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anonymous
 one year ago
Explaination wanted > How can e^(i*smallomega*t) be equal to cos(smallomega*t) + i*sin(smallomega*t) ? A big cookie to whomever explains it so I understand the math behind the conversion. I believe it has something to do with Euler's  however I am unable to piece it together myself :)
anonymous
 one year ago
Explaination wanted > How can e^(i*smallomega*t) be equal to cos(smallomega*t) + i*sin(smallomega*t) ? A big cookie to whomever explains it so I understand the math behind the conversion. I believe it has something to do with Euler's  however I am unable to piece it together myself :)

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Astrophysics
 one year ago
Best ResponseYou've already chosen the best response.3You can use taylor series

zepdrix
 one year ago
Best ResponseYou've already chosen the best response.3Ivan have you taken any Calculus? You can generate the relationship using integration, it's pretty neat :) Yah Taylor Series is good too.

anonymous
 one year ago
Best ResponseYou've already chosen the best response.0Yes  I just dont recall much of Taylors though. Working on it.. !

Astrophysics
 one year ago
Best ResponseYou've already chosen the best response.3\[e^t = \sum_{n=0}^{\infty} \frac{ t^n }{ n! }, t \in \mathbb{R} \] so you can add an imaginary number \[e^{i t} = \sum_{n=0}^{\infty} \frac{ (i t)^n }{ n! } = \sum_{n=0}^{\infty} \frac{ i^nt^n }{ n! }\] ooh funny thing is if you don't put space in latex between the i and what ever letter, it makes it go away, truly imaginary xD

Astrophysics
 one year ago
Best ResponseYou've already chosen the best response.3Yes you will have to note A = a+bi, I think zep can explain it a better way without Taylor

zepdrix
 one year ago
Best ResponseYou've already chosen the best response.3If you have an complex number: \(\large\rm z=a+b i\) We can write it in terms of trig, yes? So we'll call the magnitude of this complex number \(\large\rm z=r\). And we can write it in this form: \(\large\rm z=r(\cos\theta+i\sin\theta)\)

zepdrix
 one year ago
Best ResponseYou've already chosen the best response.3Differentiate this with respect to the argument, theta,\[\large\rm \frac{dz}{d \theta}=r(\sin \theta+i \cos \theta)\]And then I guess this is where the tricky step comes in. We're going to factor a 1 out of each term:

zepdrix
 one year ago
Best ResponseYou've already chosen the best response.3Woops, I mean factor an \(\large\rm i\) out of each term :) \[\large\rm \frac{dz}{d \theta}=r i(i\sin \theta+\cos \theta)\]Recall that \(\large\rm 1=i\cdot i\)

zepdrix
 one year ago
Best ResponseYou've already chosen the best response.3So what we've shown is that:\[\large\rm \frac{dz}{d \theta}= i r(\color{orangered}{\cos \theta+i \sin \theta})\]Ooo look we've got our z showing up!\[\large\rm \frac{dz}{d \theta}= i r(\color{orangered}{z})\]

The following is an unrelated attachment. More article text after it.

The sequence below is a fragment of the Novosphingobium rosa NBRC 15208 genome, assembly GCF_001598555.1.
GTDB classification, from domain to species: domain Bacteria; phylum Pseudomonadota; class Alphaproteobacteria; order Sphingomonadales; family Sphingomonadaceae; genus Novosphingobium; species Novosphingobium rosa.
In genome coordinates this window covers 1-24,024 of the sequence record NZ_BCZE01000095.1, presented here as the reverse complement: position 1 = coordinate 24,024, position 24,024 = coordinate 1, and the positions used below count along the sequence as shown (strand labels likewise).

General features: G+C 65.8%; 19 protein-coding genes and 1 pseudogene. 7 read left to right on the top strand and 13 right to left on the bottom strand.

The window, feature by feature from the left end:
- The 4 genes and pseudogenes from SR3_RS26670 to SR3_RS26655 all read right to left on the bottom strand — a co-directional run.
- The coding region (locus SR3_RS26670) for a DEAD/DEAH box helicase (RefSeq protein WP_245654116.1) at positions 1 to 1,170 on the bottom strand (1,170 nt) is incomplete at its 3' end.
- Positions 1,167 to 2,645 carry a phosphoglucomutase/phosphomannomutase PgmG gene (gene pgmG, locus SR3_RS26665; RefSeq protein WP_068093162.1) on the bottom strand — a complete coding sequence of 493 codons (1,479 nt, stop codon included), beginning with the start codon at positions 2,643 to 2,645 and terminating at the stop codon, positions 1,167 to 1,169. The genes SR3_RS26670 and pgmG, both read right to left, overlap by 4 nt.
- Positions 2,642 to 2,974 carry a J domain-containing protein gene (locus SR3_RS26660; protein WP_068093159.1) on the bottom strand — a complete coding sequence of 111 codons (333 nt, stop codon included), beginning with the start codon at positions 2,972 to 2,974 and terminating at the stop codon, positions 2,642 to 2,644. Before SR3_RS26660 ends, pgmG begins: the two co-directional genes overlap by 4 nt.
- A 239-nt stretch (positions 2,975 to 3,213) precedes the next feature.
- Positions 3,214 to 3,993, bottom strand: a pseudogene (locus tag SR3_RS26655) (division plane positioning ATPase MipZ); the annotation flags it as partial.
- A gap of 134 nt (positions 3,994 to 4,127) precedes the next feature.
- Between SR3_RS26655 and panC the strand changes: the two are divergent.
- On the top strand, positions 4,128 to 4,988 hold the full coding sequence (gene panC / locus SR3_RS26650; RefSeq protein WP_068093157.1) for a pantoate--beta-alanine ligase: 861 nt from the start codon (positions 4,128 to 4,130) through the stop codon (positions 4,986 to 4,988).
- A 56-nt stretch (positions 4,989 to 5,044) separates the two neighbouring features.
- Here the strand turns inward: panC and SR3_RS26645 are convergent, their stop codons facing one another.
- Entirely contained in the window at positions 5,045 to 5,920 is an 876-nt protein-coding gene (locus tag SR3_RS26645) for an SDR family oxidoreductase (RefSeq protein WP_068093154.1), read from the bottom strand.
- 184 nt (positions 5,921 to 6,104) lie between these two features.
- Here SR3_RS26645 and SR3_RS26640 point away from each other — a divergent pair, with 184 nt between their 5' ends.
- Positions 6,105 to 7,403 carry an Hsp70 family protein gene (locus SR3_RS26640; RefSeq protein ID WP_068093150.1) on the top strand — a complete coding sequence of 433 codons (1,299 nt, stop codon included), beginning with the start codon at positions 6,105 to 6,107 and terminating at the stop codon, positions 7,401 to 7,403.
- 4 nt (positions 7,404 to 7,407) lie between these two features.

zepdrix
 one year ago
Best ResponseYou've already chosen the best response.3Woops woops, little mistake, my bad. the r is part of my z

zepdrix
 one year ago
Best ResponseYou've already chosen the best response.3\[\large\rm \frac{dz}{d \theta}= i (\color{orangered}{z})\]

anonymous
 one year ago
Best ResponseYou've already chosen the best response.0I'm still here  just processing the information and looking everything up and cross referencing in my formula book ... !

zepdrix
 one year ago
Best ResponseYou've already chosen the best response.3Then separation of variables and integrating gives us:\[\large\rm \int\limits \frac{dz}{z}=\int\limits i d\theta\]Leading to,\[\large\rm \ln z=i \theta+c\]

IrishBoy123
 one year ago
Best ResponseYou've already chosen the best response.0brill astro!! historically, Euler found this from comparing Taylor series

zepdrix
 one year ago
Best ResponseYou've already chosen the best response.3Exponentiating gives us:\[\large\rm z=e^{i \theta+c}=e^{i \theta}e^c\] \[\Large\rm z=e^c \color{orangered}{e^{i \theta}}=r(\color{orangered}{\cos \theta+i \sin \theta})\]

Astrophysics
 one year ago
Best ResponseYou've already chosen the best response.3Thanks irishboy xD Nice one zep!

anonymous
 one year ago
Best ResponseYou've already chosen the best response.0Okay. Working on the trig method. In order to understand (and recall old lessons) I am starting from scratch given from the examples above. Am I understanding this correctly thus far?

anonymous
 one year ago
Best ResponseYou've already chosen the best response.0Thank you so much! I finally got it, zapdrix! Thanks to everyone else as well for your input! :)

anonymous
 one year ago
Best ResponseYou've already chosen the best response.0If anything  the only thing throwing me a bit off is the e^c and r. From the example e^(iw). Are those just constants we can.... throw away? ooh.. because they are the same we can just "remove" them! Right? No? @zepdrix @Astrophysics

Astrophysics
 one year ago
Best ResponseYou've already chosen the best response.3Yeah it's just a constant, you can leave it alone, or just add it to your calculations after

zepdrix
 one year ago
Best ResponseYou've already chosen the best response.3Yes, good eye :) It turns out that the \(\large\rm e^c\) is the same \(\large\rm r\) that we started with. I was having trouble illustrating that though.

zepdrix
 one year ago
Best ResponseYou've already chosen the best response.3Ah yes, good with the trig. Sorry I kinda skipped over that at the start >.<
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